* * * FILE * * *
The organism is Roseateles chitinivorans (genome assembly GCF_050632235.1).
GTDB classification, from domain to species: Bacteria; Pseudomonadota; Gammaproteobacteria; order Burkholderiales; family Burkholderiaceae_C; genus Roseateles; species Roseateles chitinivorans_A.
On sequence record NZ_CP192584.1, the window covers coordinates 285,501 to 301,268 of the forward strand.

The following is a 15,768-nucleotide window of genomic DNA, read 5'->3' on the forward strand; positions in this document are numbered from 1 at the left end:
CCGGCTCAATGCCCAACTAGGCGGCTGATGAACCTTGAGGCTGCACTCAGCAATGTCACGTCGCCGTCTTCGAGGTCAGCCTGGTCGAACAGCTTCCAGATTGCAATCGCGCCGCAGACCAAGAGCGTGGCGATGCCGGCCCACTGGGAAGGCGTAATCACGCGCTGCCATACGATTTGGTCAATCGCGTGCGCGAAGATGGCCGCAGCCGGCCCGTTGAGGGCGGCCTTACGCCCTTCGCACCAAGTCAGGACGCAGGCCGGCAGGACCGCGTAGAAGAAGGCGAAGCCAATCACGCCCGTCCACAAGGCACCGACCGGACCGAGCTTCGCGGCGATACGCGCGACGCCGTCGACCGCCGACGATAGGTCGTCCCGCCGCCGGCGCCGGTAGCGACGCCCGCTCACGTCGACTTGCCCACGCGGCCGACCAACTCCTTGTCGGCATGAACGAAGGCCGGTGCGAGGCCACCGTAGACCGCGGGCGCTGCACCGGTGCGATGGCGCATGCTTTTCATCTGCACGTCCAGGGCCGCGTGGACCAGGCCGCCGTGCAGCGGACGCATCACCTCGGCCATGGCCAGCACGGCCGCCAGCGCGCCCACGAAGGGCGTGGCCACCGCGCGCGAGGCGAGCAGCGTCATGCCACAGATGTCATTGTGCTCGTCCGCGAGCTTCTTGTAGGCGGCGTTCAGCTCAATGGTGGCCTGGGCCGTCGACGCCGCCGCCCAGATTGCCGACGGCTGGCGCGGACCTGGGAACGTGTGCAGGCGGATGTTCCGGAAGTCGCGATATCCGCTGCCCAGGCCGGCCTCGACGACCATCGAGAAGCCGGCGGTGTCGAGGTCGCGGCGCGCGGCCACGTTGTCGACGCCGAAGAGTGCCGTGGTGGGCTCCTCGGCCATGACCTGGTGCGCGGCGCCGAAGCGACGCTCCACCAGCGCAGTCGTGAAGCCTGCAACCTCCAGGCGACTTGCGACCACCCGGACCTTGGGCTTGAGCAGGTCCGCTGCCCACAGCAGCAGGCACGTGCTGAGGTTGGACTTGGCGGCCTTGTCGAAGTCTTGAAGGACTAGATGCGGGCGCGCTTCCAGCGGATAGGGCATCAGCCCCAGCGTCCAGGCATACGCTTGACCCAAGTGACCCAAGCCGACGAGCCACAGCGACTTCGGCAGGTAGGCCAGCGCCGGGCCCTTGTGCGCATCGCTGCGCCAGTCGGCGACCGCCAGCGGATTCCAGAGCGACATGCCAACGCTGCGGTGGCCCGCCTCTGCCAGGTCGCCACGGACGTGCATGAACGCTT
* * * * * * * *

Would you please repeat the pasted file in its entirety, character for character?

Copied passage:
The organism is Roseateles chitinivorans (genome assembly GCF_050632235.1).
GTDB classification, from domain to species: Bacteria; Pseudomonadota; Gammaproteobacteria; order Burkholderiales; family Burkholderiaceae_C; genus Roseateles; species Roseateles chitinivorans_A.
On sequence record NZ_CP192584.1, the window covers coordinates 285,501 to 301,268 of the forward strand.

The following is a 15,768-nucleotide window of genomic DNA, read 5'->3' on the forward strand; positions in this document are numbered from 1 at the left end:
CCGGCTCAATGCCCAACTAGGCGGCTGATGAACCTTGAGGCTGCACTCAGCAATGTCACGTCGCCGTCTTCGAGGTCAGCCTGGTCGAACAGCTTCCAGATTGCAATCGCGCCGCAGACCAAGAGCGTGGCGATGCCGGCCCACTGGGAAGGCGTAATCACGCGCTGCCATACGATTTGGTCAATCGCGTGCGCGAAGATGGCCGCAGCCGGCCCGTTGAGGGCGGCCTTACGCCCTTCGCACCAAGTCAGGACGCAGGCCGGCAGGACCGCGTAGAAGAAGGCGAAGCCAATCACGCCCGTCCACAAGGCACCGACCGGACCGAGCTTCGCGGCGATACGCGCGACGCCGTCGACCGCCGACGATAGGTCGTCCCGCCGCCGGCGCCGGTAGCGACGCCCGCTCACGTCGACTTGCCCACGCGGCCGACCAACTCCTTGTCGGCATGAACGAAGGCCGGTGCGAGGCCACCGTAGACCGCGGGCGCTGCACCGGTGCGATGGCGCATGCTTTTCATCTGCACGTCCAGGGCCGCGTGGACCAGGCCGCCGTGCAGCGGACGCATCACCTCGGCCATGGCCAGCACGGCCGCCAGCGCGCCCACGAAGGGCGTGGCCACCGCGCGCGAGGCGAGCAGCGTCATGCCACAGATGTCATTGTGCTCGTCCGCGAGCTTCTTGTAGGCGGCGTTCAGCTCAATGGTGGCCTGGGCCGTCGACGCCGCCGCCCAGATTGCCGACGGCTGGCGCGGACCTGGGAACGTGTGCAGGCGGATGTTCCGGAAGTCGCGATATCCGCTGCCCAGGCCGGCCTCGACGACCATCGAGAAGCCGGCGGTGTCGAGGTCGCGGCGCGCGGCCACGTTGTCGACGCCGAAGAGTGCCGTGGTGGGCTCCTCGGCCATGACCTGGTGCGCGGCGCCGAAGCGACGCTCCACCAGCGCAGTCGTGAAGCCTGCAACCTCCAGGCGACTTGCGACCACCCGGACCTTGGGCTTGAGCAGGTCCGCTGCCCACAGCAGCAGGCACGTGCTGAGGTTGGACTTGGCGGCCTTGTCGAAGTCTTGAAGGACTAGATGCGGGCGCGCTTCCAGCGGATAGGGCATCAGCCCCAGCGTCCAGGCATACGCTTGACCCAAGTGACCCAAGCCGACGAGCCACAGCGACTTCGGCAGGTAGGCCAGCGCCGGGCCCTTGTGCGCATCGCTGCGCCAGTCGGCGACCGCCAGCGGATTCCAGAGCGACATGCCAACGCTGCGGTGGCCCGCCTCTGCCAGGTCGCCACGGACGTGCATGAACGCTT